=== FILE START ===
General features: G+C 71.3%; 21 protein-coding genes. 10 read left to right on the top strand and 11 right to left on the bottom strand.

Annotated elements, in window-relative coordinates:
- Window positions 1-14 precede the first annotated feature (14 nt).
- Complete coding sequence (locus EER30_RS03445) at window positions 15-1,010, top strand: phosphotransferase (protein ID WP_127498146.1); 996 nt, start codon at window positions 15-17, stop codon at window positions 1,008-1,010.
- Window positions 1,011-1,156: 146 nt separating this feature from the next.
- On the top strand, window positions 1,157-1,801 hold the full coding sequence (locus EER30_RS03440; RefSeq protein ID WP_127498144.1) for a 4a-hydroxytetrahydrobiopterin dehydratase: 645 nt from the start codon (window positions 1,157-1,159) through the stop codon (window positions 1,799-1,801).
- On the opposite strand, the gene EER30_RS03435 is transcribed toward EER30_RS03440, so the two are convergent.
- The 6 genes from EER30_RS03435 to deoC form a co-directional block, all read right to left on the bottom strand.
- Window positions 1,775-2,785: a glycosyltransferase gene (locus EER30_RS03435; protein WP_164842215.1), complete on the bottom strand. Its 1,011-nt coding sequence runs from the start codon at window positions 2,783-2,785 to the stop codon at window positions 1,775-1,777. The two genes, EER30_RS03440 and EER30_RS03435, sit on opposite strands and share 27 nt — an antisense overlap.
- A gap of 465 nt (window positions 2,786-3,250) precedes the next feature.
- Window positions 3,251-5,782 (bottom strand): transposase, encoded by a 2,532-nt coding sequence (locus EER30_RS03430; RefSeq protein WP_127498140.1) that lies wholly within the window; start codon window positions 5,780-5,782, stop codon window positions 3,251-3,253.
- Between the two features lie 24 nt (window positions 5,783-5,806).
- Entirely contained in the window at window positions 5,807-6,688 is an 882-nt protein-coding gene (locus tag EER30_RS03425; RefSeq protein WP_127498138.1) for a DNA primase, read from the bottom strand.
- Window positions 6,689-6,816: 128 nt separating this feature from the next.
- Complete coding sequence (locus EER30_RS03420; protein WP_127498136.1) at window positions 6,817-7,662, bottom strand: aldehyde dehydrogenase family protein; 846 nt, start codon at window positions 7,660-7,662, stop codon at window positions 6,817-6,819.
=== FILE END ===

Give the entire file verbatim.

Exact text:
General features: G+C 71.3%; 21 protein-coding genes. 10 read left to right on the top strand and 11 right to left on the bottom strand.

Annotated elements, in window-relative coordinates:
- Window positions 1-14 precede the first annotated feature (14 nt).
- Complete coding sequence (locus EER30_RS03445) at window positions 15-1,010, top strand: phosphotransferase (protein ID WP_127498146.1); 996 nt, start codon at window positions 15-17, stop codon at window positions 1,008-1,010.
- Window positions 1,011-1,156: 146 nt separating this feature from the next.
- On the top strand, window positions 1,157-1,801 hold the full coding sequence (locus EER30_RS03440; RefSeq protein ID WP_127498144.1) for a 4a-hydroxytetrahydrobiopterin dehydratase: 645 nt from the start codon (window positions 1,157-1,159) through the stop codon (window positions 1,799-1,801).
- On the opposite strand, the gene EER30_RS03435 is transcribed toward EER30_RS03440, so the two are convergent.
- The 6 genes from EER30_RS03435 to deoC form a co-directional block, all read right to left on the bottom strand.
- Window positions 1,775-2,785: a glycosyltransferase gene (locus EER30_RS03435; protein WP_164842215.1), complete on the bottom strand. Its 1,011-nt coding sequence runs from the start codon at window positions 2,783-2,785 to the stop codon at window positions 1,775-1,777. The two genes, EER30_RS03440 and EER30_RS03435, sit on opposite strands and share 27 nt — an antisense overlap.
- A gap of 465 nt (window positions 2,786-3,250) precedes the next feature.
- Window positions 3,251-5,782 (bottom strand): transposase, encoded by a 2,532-nt coding sequence (locus EER30_RS03430; RefSeq protein WP_127498140.1) that lies wholly within the window; start codon window positions 5,780-5,782, stop codon window positions 3,251-3,253.
- Between the two features lie 24 nt (window positions 5,783-5,806).
- Entirely contained in the window at window positions 5,807-6,688 is an 882-nt protein-coding gene (locus tag EER30_RS03425; RefSeq protein WP_127498138.1) for a DNA primase, read from the bottom strand.
- Window positions 6,689-6,816: 128 nt separating this feature from the next.
- Complete coding sequence (locus EER30_RS03420; protein WP_127498136.1) at window positions 6,817-7,662, bottom strand: aldehyde dehydrogenase family protein; 846 nt, start codon at window positions 7,660-7,662, stop codon at window positions 6,817-6,819.